Madison shifted gears and took slices of bread from the bag. When she wasn’t busy handing pieces of bread to us to use as bait, she simply ate the bread. She walked along the shoreline eating bread. She flopped on her back on our mat eating bread. It was awesome. Lynnette and I (mostly me) would just yell “Bread!” or “Bread Girl!” and Madison would run up to where we were and rip little pieces of bread off before handing them to us. She tore off these 5-inch pieces of bread. When I’d take half of it, she’d shove the other half in her mouth. She ate a lot of bread today.
The fishing was slow going until a park volunteer showed us a more effective way to bait the hook. The first half-an-hour was a pretty rough test of my patience. I guess Lynnette made it sound like this was going to be easy fishing, but after thirty minutes of watching fish 6 inches below the surface of the water, I realized it wasn’t.
It was one of those things. I know it had very little to do with skill, but it was getting super frustrating – especially when other families around us were pulling in fish. When Lynnette finally pulled this badboy in, I was mostly thrilled that we had caught something and that I’d have photographic evidence that our day wasn’t a complete waste.
Aside: Madison kept bugging Lynnette and I to wipe all the dirt and leaves off the pink and green mat we brought along with us. I don’t know how she could have made such a crazy demand when she was walking all over it with her shoes. Also of interest was the fact that Madison would leave her stray pieces of bread sitting on the mat, then run off and do whatever else she thought of. Then, whenever she felt like it, she’d saunter back over to the mat, pick up the bread, take a bite, then toss it down again. For a girl who cares so much about not getting dirty, this behavior was appalling. Funny as hell, though. She’s come back after Lynnette and I had used it and be all “Where’s my bread?”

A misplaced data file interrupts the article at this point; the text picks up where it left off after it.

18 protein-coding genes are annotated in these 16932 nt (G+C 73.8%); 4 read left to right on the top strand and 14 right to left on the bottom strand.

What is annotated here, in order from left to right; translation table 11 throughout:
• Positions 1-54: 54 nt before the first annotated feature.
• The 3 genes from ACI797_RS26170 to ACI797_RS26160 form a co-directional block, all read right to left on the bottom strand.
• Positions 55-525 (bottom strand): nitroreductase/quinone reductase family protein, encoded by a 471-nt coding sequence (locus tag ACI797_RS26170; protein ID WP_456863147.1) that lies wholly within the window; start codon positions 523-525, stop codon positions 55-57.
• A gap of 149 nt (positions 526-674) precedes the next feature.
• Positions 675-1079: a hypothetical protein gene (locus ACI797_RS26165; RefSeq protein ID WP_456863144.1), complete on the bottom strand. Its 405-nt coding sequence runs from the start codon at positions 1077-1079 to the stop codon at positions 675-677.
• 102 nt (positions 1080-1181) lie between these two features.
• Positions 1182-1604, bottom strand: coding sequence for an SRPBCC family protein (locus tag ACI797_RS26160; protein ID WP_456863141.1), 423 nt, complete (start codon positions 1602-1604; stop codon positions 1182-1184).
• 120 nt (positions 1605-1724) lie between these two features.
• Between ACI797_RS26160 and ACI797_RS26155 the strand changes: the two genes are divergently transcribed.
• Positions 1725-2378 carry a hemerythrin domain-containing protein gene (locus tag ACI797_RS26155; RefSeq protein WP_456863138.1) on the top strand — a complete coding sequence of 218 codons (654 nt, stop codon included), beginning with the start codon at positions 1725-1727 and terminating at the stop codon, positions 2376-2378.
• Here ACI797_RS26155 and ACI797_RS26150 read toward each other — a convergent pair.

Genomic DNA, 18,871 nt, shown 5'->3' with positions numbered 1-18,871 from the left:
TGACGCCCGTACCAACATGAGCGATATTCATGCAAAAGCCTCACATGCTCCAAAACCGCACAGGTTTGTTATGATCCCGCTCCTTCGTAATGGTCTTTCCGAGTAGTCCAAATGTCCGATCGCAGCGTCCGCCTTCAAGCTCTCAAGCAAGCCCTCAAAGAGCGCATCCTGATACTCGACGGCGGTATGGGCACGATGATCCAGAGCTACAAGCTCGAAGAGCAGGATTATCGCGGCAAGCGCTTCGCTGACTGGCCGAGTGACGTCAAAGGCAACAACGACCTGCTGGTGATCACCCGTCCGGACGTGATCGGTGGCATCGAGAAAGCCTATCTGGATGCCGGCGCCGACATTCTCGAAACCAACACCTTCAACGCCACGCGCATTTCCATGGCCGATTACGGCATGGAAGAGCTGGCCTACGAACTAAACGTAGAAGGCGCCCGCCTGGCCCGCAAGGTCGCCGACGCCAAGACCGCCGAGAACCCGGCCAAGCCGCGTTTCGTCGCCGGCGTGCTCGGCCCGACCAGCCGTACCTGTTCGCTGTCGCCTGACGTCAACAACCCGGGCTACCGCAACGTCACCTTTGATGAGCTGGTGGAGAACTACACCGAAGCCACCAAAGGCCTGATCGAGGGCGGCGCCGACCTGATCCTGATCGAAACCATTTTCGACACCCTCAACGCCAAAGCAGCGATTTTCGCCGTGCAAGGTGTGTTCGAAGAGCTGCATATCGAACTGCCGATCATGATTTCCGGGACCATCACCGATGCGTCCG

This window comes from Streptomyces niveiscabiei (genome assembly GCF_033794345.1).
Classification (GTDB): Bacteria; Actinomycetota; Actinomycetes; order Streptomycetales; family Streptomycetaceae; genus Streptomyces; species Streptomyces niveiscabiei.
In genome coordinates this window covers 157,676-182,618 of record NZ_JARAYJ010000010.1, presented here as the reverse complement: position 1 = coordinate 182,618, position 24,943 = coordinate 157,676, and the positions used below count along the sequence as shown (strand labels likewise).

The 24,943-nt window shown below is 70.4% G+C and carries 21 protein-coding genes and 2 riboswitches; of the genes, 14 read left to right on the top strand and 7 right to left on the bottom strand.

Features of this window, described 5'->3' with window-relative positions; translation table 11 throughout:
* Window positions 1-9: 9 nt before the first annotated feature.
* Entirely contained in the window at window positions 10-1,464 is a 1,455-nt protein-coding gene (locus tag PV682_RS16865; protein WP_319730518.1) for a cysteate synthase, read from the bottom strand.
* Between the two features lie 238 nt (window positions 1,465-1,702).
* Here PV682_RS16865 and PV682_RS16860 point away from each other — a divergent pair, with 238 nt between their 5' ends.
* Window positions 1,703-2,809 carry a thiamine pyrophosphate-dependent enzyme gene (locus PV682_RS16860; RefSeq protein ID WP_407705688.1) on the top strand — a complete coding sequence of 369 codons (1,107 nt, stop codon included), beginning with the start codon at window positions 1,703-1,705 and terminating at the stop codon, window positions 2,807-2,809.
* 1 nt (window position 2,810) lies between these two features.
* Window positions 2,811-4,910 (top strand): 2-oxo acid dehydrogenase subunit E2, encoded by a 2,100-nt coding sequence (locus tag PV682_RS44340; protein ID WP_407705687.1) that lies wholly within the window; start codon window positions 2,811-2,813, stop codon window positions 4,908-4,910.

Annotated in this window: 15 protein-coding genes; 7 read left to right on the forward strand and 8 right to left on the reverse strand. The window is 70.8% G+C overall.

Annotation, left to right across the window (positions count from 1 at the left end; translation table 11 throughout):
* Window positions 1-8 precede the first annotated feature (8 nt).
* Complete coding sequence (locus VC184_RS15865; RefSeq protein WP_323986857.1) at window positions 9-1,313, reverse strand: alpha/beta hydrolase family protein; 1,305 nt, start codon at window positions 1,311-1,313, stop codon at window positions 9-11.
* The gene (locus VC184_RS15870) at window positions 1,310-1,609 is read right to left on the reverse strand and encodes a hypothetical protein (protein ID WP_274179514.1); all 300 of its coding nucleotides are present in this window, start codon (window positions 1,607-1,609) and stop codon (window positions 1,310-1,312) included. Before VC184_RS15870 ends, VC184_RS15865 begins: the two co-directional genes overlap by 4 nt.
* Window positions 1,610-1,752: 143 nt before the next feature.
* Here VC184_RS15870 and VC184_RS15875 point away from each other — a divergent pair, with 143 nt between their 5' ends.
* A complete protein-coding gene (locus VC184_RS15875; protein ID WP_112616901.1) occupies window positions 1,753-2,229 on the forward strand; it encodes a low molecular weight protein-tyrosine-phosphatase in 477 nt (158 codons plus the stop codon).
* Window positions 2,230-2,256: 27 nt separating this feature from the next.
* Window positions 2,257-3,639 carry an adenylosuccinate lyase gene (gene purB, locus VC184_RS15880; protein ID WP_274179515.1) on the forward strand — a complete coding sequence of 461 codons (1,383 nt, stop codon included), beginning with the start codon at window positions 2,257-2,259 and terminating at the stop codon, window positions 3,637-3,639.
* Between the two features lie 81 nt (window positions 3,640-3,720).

I knew before we ever landed a fish that it would be my responsibility for to take the fish off the hook. There was no way that Lynnette was going to touch those icky slimy fish. You know what we forgot? Wet wipes or something for me to wipe the fish goo/dirty water off of my hands. So, like necessity is the mother of invention and all that, and I ended up wiping my hands on my shirt.
And then there’s this gem of a picture that Lynnette took. This was the lone fish that I caught. I wanted Lynnette to take a few pictures of Madison and I, celebrating our catch. Well, I guess Lynnette subscribes to the whole just-take-a-bunch-of-pics-and-hope-that-something-pans-out method of picture taking.
The first time Lynnette saw this picture on the little screen on the camera, she couldn’t stop laughing. I didnt’ see it as first. And then, well. It’s pretty hard to miss, I guess. If nothing else, the cool thing was that the fish were bright orange, and Madison referred to them as Mets fish. But then that’s about all the silver lining I could come up with regarding a picture that looks like I’ve got an orange fish where my wang should be. Good times.
The final tally was two fish for Lynnette, one for me, and eight slices of bread (my best guess) for Madison.
The hike back uphill to the parking lot was great. I mean, physical stress of any kind is my mortal enemy, but since I had to do it anyway, holding Mad’s hand, running and shouting is probably the best way I could think of doing it. You know, other than driving up the hill or someone carrying me.